Mount Sinai researchers are developing and studying models powered by artificial intelligence (AI) to identify the risk of cardiovascular disease events in patients with obstructive sleep apnea. 

The prediction models, using machine-learning techniques, will also help classify patients who may benefit from continuous positive airway pressure (CPAP).

The researchers say their personalized tools will provide a novel approach to enhancing management by optimizing the best decisions for treatment plans and improving cardiovascular outcomes. The study is supported by a four-year, $3 million grant from the National Heart, Lung, and Blood Institute of the National Institutes of Health (NIH).

Previous studies have established the prevalence of obstructive sleep apnea and its association with cardiovascular disease. However, little research has demonstrated the benefits of continuous CPAP use on the rate of cardiovascular events.

In response to the NIH Sleep Research Plan’s call for further research in critical and high-priority areas, Mount Sinai experts will use machine-learning techniques on comprehensive multi-modal datasets to identify patients at enhanced risk for atherosclerosis progression, or buildup of fats and cholesterol in the artery walls, and heightened risk for cardiovascular events such as heart attack and stroke. 

Researchers say the approach will also predict cardiovascular treatment effectiveness of CPAP therapy for patients with the sleep disorder who scored as “non-sleepy” on a standard clinical test, helping to identify patients who would benefit most from using CPAP as well as patients who should avoid CPAP use.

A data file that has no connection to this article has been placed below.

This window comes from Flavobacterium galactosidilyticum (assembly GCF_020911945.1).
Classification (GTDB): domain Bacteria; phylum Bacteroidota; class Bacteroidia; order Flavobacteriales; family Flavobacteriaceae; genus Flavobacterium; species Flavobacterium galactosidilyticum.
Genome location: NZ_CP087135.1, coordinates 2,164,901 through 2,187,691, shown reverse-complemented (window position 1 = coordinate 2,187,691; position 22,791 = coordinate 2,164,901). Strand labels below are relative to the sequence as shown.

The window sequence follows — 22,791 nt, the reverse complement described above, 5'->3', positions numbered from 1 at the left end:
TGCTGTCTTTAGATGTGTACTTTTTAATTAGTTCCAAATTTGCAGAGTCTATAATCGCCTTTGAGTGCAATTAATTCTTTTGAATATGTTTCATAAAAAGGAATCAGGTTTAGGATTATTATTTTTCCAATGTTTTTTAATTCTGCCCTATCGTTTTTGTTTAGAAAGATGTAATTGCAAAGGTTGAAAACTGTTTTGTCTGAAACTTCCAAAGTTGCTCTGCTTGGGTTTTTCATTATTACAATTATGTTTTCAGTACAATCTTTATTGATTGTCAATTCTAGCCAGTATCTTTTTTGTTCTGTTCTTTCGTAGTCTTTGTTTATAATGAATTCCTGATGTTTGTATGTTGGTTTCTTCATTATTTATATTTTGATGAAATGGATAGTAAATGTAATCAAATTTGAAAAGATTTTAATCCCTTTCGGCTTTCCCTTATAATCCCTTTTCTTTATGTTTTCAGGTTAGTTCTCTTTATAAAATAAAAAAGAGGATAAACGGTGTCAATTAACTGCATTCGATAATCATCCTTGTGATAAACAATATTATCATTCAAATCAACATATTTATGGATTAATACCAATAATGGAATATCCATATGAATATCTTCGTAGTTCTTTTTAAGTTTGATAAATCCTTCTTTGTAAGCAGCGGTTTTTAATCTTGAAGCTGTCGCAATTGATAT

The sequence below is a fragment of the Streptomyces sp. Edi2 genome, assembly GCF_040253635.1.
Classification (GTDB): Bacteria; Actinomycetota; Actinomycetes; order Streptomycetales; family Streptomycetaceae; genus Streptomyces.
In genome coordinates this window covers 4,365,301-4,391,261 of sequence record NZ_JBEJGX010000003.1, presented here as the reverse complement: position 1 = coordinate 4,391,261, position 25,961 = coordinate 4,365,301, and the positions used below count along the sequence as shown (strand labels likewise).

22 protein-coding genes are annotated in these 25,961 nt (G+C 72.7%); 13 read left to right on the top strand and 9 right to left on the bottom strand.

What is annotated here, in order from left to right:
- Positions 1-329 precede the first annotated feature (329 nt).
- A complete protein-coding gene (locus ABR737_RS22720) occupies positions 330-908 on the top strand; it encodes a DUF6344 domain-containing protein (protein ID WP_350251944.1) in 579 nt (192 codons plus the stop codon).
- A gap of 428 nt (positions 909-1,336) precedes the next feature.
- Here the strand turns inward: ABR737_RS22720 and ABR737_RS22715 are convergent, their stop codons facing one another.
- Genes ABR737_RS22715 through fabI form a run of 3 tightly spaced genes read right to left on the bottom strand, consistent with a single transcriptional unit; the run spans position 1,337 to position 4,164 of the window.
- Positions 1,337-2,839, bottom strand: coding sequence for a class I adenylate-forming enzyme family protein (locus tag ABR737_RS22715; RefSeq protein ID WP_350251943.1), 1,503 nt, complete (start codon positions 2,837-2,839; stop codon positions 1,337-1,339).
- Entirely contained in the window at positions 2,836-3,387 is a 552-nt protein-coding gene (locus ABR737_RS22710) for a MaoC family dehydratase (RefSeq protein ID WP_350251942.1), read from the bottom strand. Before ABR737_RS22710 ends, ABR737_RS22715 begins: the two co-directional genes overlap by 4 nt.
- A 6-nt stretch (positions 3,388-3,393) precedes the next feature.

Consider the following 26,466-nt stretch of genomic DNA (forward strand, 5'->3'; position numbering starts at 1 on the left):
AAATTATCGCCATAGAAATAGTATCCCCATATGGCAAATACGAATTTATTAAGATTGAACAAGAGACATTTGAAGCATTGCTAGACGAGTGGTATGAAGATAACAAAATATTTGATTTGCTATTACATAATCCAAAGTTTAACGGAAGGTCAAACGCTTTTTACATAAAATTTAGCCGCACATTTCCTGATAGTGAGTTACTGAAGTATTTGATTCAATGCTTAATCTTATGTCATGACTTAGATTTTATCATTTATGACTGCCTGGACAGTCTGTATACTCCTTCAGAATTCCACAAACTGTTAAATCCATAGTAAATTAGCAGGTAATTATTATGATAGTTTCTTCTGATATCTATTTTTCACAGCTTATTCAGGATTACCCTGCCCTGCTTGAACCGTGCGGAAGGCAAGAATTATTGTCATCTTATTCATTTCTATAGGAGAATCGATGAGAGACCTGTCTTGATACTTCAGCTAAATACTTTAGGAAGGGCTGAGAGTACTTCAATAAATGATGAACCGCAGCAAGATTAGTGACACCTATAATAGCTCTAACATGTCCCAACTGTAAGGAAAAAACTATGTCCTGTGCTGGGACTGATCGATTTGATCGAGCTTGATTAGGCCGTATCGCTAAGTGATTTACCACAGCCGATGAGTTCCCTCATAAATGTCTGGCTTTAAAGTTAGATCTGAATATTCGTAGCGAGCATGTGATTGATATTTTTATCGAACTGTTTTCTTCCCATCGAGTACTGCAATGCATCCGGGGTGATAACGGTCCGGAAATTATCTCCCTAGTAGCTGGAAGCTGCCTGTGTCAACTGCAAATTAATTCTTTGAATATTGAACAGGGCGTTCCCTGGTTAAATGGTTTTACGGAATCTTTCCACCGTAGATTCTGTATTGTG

The foundation of this work is the team’s recently published study which revealed the potential harm of CPAP therapy to non-sleepy patients with obstructive sleep apnea and acute coronary syndrome, such as an increased risk of stroke, heart attack, and cardiovascular death. Those findings underscored the importance of identifying apnea patients who could benefit from CPAP and steered the team toward more personalized treatment strategies, says primary Principal Investigator Neomi Shah, MD, MPH, MSc, associate dean for faculty career advancement, vice chair for faculty affairs in the Mount Sinai Health System Department of Medicine, and professor of medicine (pulmonary, critical care, and sleep medicine) at the Icahn School of Medicine at Mount Sinai.

“Supported by a transformative grant, I’m thrilled to lead a project that stands at the intersection of cutting-edge artificial intelligence and sleep medicine,” says Shah in a release. “Our work will epitomize the wealth of expertise and collaborative effort across the Mount Sinai Health System to both enrich our understanding of the condition and improve patient care, impacting millions in the United States. We are committed to validating our AI tools within Mount Sinai’s clinical dataset to translate our research into real-world practice, thereby effectively bridgnoning the research-to-practice gap.”

The research will use data from two cohorts: the Multi-Ethnic Study of Atherosclerosis cohort of more than 6,000 ethnically diverse, generally healthy non-sleepy participants, and the Sleep Apnea Cardiovascular Endpoints randomized clinical trial of more than 2,500 non-sleepy participants with moderate to severe obstructive sleep apnea and established cardiovascular disease. 

They will use these datasets to identify key variables that predict atherosclerosis progression and cardiovascular events such as heart attack and stroke and to identify subgroups with differential treatment effects with CPAP for cardiovascular events based on demographics or risk characteristics, as well as validate the models within the Mount Sinai Health System using clinical data from the electronic health record.

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